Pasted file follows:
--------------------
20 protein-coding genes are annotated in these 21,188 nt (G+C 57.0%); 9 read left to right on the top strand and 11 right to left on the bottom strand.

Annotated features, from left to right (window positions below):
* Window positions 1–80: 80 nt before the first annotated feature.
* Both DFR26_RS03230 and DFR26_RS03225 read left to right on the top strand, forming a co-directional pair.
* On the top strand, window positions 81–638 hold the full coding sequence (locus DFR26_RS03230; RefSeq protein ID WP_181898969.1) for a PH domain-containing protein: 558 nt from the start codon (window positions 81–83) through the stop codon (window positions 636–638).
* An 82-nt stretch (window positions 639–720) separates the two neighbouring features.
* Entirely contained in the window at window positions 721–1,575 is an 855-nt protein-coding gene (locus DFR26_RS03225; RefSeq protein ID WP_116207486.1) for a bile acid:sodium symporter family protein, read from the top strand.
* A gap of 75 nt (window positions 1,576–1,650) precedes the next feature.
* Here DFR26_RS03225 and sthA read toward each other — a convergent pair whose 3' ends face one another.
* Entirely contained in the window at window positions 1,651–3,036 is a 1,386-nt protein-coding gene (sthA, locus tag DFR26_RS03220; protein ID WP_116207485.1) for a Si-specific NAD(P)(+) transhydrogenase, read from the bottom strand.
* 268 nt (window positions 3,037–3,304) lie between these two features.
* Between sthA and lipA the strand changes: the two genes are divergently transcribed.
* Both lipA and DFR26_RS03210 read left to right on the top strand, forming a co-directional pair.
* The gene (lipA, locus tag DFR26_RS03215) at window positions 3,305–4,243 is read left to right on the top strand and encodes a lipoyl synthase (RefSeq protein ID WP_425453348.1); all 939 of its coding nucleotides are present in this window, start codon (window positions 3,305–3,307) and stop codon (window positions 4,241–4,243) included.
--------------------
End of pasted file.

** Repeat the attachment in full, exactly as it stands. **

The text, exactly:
20 protein-coding genes are annotated in these 21,188 nt (G+C 57.0%); 9 read left to right on the top strand and 11 right to left on the bottom strand.

Annotated features, from left to right (window positions below):
* Window positions 1–80: 80 nt before the first annotated feature.
* Both DFR26_RS03230 and DFR26_RS03225 read left to right on the top strand, forming a co-directional pair.
* On the top strand, window positions 81–638 hold the full coding sequence (locus DFR26_RS03230; RefSeq protein ID WP_181898969.1) for a PH domain-containing protein: 558 nt from the start codon (window positions 81–83) through the stop codon (window positions 636–638).
* An 82-nt stretch (window positions 639–720) separates the two neighbouring features.
* Entirely contained in the window at window positions 721–1,575 is an 855-nt protein-coding gene (locus DFR26_RS03225; RefSeq protein ID WP_116207486.1) for a bile acid:sodium symporter family protein, read from the top strand.
* A gap of 75 nt (window positions 1,576–1,650) precedes the next feature.
* Here DFR26_RS03225 and sthA read toward each other — a convergent pair whose 3' ends face one another.
* Entirely contained in the window at window positions 1,651–3,036 is a 1,386-nt protein-coding gene (sthA, locus tag DFR26_RS03220; protein ID WP_116207485.1) for a Si-specific NAD(P)(+) transhydrogenase, read from the bottom strand.
* 268 nt (window positions 3,037–3,304) lie between these two features.
* Between sthA and lipA the strand changes: the two genes are divergently transcribed.
* Both lipA and DFR26_RS03210 read left to right on the top strand, forming a co-directional pair.
* The gene (lipA, locus tag DFR26_RS03215) at window positions 3,305–4,243 is read left to right on the top strand and encodes a lipoyl synthase (RefSeq protein ID WP_425453348.1); all 939 of its coding nucleotides are present in this window, start codon (window positions 3,305–3,307) and stop codon (window positions 4,241–4,243) included.